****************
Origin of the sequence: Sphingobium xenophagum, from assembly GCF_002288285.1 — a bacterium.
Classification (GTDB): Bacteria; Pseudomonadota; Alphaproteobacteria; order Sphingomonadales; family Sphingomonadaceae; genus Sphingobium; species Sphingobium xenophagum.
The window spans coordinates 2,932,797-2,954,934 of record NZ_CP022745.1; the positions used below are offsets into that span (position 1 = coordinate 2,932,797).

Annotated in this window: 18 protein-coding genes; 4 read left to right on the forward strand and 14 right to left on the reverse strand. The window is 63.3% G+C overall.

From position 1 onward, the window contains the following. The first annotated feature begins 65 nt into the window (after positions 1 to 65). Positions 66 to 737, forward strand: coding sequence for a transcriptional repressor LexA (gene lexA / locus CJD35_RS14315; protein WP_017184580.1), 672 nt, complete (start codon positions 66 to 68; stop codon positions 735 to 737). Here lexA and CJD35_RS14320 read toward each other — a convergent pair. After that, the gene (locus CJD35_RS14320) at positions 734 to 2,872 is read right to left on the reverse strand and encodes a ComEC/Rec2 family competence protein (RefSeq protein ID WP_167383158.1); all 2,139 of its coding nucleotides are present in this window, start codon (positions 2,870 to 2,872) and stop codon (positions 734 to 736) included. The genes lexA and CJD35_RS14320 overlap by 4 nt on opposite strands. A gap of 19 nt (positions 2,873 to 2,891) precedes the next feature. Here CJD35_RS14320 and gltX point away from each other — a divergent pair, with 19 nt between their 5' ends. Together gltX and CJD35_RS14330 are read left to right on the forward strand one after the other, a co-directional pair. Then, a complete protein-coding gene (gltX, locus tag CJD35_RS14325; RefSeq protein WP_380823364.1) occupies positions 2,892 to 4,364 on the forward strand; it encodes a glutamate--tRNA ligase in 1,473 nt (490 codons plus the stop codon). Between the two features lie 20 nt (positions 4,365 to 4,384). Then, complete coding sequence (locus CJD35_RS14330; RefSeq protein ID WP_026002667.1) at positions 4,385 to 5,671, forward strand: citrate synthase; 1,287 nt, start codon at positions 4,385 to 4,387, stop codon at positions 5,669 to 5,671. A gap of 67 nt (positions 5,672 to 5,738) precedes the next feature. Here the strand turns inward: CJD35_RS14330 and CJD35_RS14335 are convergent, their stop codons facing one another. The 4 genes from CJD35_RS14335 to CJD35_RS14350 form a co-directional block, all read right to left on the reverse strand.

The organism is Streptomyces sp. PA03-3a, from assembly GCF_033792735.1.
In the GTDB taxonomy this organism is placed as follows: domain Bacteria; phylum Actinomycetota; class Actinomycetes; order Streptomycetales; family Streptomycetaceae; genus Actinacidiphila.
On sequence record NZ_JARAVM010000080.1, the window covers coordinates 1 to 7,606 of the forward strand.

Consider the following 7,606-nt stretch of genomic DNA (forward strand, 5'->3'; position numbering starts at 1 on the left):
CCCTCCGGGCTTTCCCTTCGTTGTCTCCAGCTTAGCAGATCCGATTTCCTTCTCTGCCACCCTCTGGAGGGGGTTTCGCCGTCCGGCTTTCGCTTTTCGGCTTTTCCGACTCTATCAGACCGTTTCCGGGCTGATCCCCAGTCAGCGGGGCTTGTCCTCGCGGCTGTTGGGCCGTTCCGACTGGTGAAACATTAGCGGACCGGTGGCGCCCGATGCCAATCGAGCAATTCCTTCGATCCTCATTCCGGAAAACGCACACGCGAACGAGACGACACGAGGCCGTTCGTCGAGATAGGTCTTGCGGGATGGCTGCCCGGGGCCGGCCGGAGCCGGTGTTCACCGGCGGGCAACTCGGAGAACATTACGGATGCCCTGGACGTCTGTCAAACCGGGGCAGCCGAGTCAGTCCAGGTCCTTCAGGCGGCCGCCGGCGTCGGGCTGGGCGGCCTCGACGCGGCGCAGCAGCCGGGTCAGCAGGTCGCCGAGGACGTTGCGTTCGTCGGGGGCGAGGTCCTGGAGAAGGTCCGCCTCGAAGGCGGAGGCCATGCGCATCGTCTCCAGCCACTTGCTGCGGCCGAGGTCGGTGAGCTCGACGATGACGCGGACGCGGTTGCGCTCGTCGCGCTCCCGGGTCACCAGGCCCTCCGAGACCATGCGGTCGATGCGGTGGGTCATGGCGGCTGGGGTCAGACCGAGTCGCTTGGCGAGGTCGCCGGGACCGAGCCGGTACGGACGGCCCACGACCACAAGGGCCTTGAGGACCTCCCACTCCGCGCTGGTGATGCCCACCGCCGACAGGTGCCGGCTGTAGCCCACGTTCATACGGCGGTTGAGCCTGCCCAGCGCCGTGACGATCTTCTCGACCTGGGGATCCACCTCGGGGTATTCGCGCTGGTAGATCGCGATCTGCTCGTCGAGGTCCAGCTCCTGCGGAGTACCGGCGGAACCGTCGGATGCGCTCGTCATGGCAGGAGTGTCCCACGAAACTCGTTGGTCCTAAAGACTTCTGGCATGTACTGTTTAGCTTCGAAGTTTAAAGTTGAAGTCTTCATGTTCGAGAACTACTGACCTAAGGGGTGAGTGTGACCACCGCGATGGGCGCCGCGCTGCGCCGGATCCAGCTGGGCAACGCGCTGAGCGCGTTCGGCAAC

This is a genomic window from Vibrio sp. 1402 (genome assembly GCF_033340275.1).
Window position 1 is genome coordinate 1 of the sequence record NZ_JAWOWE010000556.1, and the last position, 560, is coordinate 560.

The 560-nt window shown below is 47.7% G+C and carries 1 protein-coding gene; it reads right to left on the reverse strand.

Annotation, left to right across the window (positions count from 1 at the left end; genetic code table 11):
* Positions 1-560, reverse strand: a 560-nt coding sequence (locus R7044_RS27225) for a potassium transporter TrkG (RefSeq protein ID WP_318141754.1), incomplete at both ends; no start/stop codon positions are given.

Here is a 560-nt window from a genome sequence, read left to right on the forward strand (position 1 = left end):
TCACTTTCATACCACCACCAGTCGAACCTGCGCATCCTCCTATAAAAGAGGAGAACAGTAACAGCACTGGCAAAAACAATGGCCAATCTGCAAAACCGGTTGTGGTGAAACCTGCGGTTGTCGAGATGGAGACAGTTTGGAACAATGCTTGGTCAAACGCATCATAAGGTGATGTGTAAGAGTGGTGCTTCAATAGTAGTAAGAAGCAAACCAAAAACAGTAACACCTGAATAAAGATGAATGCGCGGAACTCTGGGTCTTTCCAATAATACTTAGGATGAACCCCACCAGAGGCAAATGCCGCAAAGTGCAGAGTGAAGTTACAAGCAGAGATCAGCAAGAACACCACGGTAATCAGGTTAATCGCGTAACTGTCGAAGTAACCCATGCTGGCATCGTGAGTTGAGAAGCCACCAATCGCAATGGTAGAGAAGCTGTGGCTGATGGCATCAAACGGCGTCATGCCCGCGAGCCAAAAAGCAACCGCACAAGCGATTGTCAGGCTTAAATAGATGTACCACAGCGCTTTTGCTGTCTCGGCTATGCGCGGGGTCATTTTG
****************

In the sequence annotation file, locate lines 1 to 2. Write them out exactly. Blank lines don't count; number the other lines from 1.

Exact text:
Origin of the sequence: Sphingobium xenophagum, from assembly GCF_002288285.1 — a bacterium.
Classification (GTDB): Bacteria; Pseudomonadota; Alphaproteobacteria; order Sphingomonadales; family Sphingomonadaceae; genus Sphingobium; species Sphingobium xenophagum.